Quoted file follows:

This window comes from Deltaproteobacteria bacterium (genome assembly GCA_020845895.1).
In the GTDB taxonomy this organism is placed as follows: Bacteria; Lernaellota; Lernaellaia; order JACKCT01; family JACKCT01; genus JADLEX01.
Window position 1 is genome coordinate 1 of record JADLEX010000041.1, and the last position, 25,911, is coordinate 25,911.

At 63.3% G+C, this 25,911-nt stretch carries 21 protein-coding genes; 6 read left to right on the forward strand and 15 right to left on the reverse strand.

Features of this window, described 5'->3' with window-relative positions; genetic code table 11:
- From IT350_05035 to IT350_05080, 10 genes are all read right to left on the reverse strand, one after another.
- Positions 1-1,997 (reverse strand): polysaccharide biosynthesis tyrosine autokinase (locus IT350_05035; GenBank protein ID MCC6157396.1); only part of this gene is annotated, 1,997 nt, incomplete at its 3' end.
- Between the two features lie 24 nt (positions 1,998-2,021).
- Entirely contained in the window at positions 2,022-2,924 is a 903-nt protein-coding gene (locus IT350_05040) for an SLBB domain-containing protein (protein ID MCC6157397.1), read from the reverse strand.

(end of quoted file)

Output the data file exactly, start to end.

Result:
This window comes from Deltaproteobacteria bacterium (genome assembly GCA_020845895.1).
In the GTDB taxonomy this organism is placed as follows: Bacteria; Lernaellota; Lernaellaia; order JACKCT01; family JACKCT01; genus JADLEX01.
Window position 1 is genome coordinate 1 of record JADLEX010000041.1, and the last position, 25,911, is coordinate 25,911.

At 63.3% G+C, this 25,911-nt stretch carries 21 protein-coding genes; 6 read left to right on the forward strand and 15 right to left on the reverse strand.

Features of this window, described 5'->3' with window-relative positions; genetic code table 11:
- From IT350_05035 to IT350_05080, 10 genes are all read right to left on the reverse strand, one after another.
- Positions 1-1,997 (reverse strand): polysaccharide biosynthesis tyrosine autokinase (locus IT350_05035; GenBank protein ID MCC6157396.1); only part of this gene is annotated, 1,997 nt, incomplete at its 3' end.
- Between the two features lie 24 nt (positions 1,998-2,021).
- Entirely contained in the window at positions 2,022-2,924 is a 903-nt protein-coding gene (locus IT350_05040) for an SLBB domain-containing protein (protein ID MCC6157397.1), read from the reverse strand.